Going back to basics
Those folk over at Nvidia sure know how to wring the most out of a particular graphics processing unit. The current Kepler architecture, first seen on the ageing GeForce GTX 680, has now been propagated to a number of high-end 7-series desktop cards and a large chunk of the firm's mobile chips.
The latest desktop entry to cross our path was the GeForce GTX 770, which, truth be told, was not much more than an overclocked GTX 680 encased in a new cooler and sporting a couple of new tricks by way of GPU Boost v2.0.
Guess what? Nvidia is rolling out yet another 7-series GPU today, making hay while arch-rival AMD wrestles with what to do next. This new card is the GeForce GTX 760 and, would you believe it, this apparently 'new' GPU takes an awful lot in the way of design cues from the incumbent GTX 670 and GTX 660 Ti.
We expect partners to release board packages from £210, thereby putting the GTX 760 at roughly the same price as a GTX 660 Ti and, looking over to the red team, between the Radeon HD 7950 (£220) and HD 7870 (£170).
So what GK104 (Kepler) silicon finagling has Nvidia engaged in when pulling and pushing the Kepler architecture in order to meet a particular price point? Let's spill the details with the Table of Doom™.
|GPU||GeForce GTX 670 (2,048MB)||GeForce GTX 760 (2,048MB)||GeForce GTX 660 Ti (2,048MB)||Radeon HD 7950 (3,072MB)||Radeon HD 7870 (2,048MB)|
|Launch date||May 2012||June 2013||August 2012||January 2012||March 2012|
|Approx Die Size||294mm²||294mm²||294mm²||352mm²||352mm²|
|GPU Clock/Boost (MHz)||915 (980)||980 (1,033)||915 (980)||800/925||1,000|
|Shader Clock/Boost (MHz)||915 (980)||980 (1,033)||915 (980)||800/925||1,000|
|Memory Clock (MHz)||6,008||6,008||6,008||5,000||4,800|
|Memory Bus (bits)||256||256||192||384||256|
|Max bandwidth (GB/s)||192.2||192.2||144.2||240||153.6|
|GFLOPS per watt||14.47||13.28||16.4||15.93||14.63|
Analysis - 6-series heritage shines through
GTX 760 can genuinely be thought of as a GTX 670/660Ti in many ways though it loses an entire SMX unit that's home to 192 processors and 16 texture units. The new GPU makes up some of the performance shortfall by clocking at a higher frequency than the 6-series parts. Illustrating this point, the peak GFLOPS throughput is only nine per cent lower than a GTX 670.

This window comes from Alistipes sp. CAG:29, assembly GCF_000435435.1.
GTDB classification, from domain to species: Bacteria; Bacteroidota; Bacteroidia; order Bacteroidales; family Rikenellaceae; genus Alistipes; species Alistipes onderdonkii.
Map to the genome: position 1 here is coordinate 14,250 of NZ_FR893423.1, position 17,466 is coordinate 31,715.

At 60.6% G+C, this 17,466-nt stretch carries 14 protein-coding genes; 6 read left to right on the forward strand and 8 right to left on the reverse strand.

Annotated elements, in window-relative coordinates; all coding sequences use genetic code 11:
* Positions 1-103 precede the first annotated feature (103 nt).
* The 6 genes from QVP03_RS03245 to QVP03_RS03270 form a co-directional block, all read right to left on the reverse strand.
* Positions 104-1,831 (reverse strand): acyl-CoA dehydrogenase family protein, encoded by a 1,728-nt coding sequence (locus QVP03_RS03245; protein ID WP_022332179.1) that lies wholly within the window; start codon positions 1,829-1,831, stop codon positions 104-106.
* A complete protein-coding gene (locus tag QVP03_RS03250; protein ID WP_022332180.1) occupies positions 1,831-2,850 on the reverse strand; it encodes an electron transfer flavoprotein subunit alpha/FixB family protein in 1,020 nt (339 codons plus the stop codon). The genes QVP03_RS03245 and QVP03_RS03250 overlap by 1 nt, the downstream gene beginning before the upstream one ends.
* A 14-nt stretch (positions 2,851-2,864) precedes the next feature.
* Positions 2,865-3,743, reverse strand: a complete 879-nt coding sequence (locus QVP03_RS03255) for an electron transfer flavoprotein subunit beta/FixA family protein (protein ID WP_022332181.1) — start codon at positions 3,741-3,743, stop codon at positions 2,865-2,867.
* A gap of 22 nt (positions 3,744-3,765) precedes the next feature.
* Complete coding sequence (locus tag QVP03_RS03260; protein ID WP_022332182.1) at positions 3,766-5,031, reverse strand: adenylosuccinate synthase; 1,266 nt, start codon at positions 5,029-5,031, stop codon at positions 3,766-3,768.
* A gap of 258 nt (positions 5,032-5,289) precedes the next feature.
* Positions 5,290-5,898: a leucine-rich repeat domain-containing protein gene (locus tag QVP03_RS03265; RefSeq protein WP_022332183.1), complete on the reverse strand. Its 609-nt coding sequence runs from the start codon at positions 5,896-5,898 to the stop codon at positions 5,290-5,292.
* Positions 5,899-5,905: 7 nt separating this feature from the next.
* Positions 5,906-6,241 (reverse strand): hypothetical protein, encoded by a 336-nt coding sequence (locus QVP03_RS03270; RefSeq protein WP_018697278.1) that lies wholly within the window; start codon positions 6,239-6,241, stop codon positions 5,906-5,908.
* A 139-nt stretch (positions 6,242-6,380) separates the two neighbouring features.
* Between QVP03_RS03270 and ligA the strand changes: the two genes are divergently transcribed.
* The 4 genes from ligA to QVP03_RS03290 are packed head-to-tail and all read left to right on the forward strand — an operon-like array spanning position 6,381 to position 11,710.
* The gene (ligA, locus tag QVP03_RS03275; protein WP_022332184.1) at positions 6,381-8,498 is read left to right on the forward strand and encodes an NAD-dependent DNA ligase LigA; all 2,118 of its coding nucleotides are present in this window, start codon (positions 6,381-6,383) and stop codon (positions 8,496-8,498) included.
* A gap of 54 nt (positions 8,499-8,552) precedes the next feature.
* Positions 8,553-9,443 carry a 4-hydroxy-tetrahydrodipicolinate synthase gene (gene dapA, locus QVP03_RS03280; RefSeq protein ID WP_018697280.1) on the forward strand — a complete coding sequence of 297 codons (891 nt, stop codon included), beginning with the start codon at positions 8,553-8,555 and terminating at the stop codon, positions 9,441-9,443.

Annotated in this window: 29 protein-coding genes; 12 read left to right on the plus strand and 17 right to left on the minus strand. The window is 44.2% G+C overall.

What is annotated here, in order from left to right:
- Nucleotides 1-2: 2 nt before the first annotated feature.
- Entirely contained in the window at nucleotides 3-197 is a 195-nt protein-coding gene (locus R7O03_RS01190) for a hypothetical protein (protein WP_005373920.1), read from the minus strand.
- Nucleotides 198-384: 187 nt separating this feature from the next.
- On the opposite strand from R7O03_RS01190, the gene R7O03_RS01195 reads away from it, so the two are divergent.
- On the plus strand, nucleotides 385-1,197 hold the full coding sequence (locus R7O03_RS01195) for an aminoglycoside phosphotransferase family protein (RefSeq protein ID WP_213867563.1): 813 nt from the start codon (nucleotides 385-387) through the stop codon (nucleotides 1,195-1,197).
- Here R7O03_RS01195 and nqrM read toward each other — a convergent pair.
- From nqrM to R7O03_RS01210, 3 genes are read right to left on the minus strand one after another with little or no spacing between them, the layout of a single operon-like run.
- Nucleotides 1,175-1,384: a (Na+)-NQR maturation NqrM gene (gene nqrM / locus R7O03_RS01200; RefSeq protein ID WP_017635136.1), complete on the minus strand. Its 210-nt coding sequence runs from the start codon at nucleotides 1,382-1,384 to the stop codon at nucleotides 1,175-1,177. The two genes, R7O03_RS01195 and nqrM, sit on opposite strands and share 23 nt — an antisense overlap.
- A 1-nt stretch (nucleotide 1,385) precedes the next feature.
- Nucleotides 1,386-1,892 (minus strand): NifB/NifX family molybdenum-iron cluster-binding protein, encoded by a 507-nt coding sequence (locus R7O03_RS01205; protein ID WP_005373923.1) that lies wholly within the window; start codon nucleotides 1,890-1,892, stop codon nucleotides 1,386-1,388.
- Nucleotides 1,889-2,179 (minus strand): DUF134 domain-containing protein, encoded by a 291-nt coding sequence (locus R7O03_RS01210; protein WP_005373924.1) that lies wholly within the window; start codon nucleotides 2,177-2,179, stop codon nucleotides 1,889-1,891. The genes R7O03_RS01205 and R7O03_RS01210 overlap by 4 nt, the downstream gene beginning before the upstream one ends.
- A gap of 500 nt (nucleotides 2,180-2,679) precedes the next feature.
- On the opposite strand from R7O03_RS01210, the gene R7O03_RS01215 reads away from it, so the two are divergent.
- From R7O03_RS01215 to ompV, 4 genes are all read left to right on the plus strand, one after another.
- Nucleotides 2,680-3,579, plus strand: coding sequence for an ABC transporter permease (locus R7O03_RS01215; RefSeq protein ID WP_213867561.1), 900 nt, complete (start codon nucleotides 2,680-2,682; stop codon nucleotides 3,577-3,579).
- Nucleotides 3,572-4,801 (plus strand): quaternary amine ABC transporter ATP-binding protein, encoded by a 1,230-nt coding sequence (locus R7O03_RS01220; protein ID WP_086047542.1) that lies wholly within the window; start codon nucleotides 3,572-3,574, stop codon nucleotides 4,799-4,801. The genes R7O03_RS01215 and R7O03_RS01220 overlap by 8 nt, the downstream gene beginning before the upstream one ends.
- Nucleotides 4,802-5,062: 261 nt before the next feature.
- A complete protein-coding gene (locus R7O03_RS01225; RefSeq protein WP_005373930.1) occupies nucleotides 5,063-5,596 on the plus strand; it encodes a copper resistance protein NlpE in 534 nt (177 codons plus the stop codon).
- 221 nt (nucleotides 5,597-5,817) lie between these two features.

Nvidia first implemented 7Gbps GDDR5 memory on the GTX 770 GPU, but this is considered too expensive to be used on a cheaper card. Carrying the same 32 ROPs, 256-bit-wide memory bus and 6,008MHz-rated GDDR5 as the GTX 670/660 Ti , the backend of the GTX 760 is the same.
Really, GTX 760 can be thought of as the GTX 660 Ti in reverse, because whereas the 660 variant kept the same top-end as GTX 670 but reduced the memory partition down from 256 bits to 192 bits, GTX 760 goes the other way, prioritising bandwidth over cores. This should mean the GTX 660 Ti has the upper hand at lower resolutions while GTX 760's extra bandwidth tells when the load is increased.
The question then arises of why Nvidia would go to the trouble of having a new GPU that's ostensibly similar, albeit slower than the GTX 670; why not rebrand current cards, change specifications just a little, and reduce the price to partners and distributors? Well, the cynical approach is to say that Nvidia has done entirely this, because the GTX 760 is not much more than a core-restricted, higher-clocked GTX 670.
We remain uncomfortable with new-generation GPUs using extant technology that's been slightly modified to fit a price point. At least AMD had the wherewithal to keep model numbering to the same generation when it released the HD 7870 XT.
The GeForce GTX 760 is the least-deserving of the 7-series GPUs to carry the new name; its provenance lies squarely with the 6-series that's been out for more than a year. Yet common sense dictates that any GPU, irrespective of underlying technology, can be considered a good deal if priced attractively enough. US pricing for a reference-like card is a rather tasty $249, which is very sensible given the way in which current GeForces and Radeons line up, but we fear that UK retailers are likely to charge more than £200 from the get-go.
Does a £200 GTX 760 make sense in mid-2013? Let's take a look at the card and then evaluate performance on some of the hottest gaming titles.